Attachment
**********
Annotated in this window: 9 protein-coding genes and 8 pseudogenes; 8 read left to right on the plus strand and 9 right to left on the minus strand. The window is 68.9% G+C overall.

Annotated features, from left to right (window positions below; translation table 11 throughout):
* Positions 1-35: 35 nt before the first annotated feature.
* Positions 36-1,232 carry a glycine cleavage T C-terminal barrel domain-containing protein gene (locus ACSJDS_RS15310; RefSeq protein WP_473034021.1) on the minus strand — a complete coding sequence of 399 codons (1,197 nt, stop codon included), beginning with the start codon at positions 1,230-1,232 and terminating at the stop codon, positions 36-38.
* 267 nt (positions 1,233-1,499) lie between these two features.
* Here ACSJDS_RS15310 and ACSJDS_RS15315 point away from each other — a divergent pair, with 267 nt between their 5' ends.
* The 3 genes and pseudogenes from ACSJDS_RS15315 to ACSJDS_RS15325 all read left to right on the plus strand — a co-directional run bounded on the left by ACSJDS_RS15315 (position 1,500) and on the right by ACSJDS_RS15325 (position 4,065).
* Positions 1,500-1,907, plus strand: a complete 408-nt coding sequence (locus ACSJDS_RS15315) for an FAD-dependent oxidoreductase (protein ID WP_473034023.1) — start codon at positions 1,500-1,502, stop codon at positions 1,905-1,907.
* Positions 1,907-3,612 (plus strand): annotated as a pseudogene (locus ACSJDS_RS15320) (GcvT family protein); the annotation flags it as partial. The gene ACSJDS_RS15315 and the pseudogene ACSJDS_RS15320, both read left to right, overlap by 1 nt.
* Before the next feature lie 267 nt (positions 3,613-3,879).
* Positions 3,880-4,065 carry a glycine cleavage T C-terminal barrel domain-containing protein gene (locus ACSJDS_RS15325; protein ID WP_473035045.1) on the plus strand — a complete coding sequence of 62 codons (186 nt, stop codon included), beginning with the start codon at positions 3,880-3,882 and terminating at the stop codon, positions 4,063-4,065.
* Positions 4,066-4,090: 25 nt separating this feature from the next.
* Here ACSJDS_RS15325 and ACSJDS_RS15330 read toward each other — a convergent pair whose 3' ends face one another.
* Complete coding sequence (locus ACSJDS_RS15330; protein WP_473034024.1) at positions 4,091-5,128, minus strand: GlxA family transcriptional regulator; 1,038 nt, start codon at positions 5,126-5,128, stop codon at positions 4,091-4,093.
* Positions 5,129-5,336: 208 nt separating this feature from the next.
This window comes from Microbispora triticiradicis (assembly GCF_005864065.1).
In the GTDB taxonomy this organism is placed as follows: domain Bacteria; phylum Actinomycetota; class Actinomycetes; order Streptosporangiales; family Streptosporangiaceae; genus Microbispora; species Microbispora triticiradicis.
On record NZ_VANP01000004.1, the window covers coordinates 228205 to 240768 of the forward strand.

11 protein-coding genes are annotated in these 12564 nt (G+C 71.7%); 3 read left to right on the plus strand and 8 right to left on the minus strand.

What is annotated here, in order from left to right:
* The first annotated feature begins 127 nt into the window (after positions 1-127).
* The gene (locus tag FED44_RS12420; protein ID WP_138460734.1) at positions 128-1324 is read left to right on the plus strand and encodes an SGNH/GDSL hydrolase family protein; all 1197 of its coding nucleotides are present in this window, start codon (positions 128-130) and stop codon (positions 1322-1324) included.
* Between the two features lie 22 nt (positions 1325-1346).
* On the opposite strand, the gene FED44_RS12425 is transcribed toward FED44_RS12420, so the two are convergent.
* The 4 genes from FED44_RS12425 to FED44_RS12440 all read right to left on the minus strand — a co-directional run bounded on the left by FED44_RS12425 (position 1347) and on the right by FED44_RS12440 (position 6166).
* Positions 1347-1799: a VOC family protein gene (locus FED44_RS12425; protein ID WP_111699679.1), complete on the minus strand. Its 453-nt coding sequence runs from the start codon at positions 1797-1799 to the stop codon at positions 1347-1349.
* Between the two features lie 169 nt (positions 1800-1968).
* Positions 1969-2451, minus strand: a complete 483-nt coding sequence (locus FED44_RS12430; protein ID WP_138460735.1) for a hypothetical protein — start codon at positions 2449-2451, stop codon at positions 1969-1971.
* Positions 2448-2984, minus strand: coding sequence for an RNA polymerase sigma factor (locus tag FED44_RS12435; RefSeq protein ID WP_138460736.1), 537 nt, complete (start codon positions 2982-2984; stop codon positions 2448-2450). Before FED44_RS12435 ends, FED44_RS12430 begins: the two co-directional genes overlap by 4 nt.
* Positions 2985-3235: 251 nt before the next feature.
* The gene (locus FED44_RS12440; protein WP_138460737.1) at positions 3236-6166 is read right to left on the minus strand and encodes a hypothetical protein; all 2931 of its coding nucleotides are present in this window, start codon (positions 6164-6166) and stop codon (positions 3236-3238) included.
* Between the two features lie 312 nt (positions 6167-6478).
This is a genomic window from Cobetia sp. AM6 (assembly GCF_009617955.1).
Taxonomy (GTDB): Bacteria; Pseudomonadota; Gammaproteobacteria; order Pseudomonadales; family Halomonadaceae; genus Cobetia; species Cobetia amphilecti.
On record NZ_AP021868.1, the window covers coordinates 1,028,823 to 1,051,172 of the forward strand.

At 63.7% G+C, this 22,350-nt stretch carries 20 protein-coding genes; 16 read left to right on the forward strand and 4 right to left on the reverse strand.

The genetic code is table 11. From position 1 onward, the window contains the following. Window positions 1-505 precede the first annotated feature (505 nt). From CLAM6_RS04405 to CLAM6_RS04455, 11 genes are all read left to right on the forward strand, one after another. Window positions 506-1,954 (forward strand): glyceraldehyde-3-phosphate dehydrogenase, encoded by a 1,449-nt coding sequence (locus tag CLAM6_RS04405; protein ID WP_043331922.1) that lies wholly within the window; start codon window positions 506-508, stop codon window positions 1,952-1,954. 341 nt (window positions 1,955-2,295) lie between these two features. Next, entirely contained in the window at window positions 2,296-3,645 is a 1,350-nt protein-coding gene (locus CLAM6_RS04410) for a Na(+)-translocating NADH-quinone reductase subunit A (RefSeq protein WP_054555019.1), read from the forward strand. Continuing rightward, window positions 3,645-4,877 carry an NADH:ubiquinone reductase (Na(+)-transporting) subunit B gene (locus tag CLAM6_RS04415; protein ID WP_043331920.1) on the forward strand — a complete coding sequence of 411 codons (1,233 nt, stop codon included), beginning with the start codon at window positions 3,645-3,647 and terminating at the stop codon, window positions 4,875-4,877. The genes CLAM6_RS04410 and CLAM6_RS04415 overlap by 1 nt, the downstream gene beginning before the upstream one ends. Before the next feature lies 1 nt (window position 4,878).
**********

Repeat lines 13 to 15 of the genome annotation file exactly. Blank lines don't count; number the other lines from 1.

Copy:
* Here ACSJDS_RS15325 and ACSJDS_RS15330 read toward each other — a convergent pair whose 3' ends face one another.
* Complete coding sequence (locus ACSJDS_RS15330; protein WP_473034024.1) at positions 4,091-5,128, minus strand: GlxA family transcriptional regulator; 1,038 nt, start codon at positions 5,126-5,128, stop codon at positions 4,091-4,093.
* Positions 5,129-5,336: 208 nt separating this feature from the next.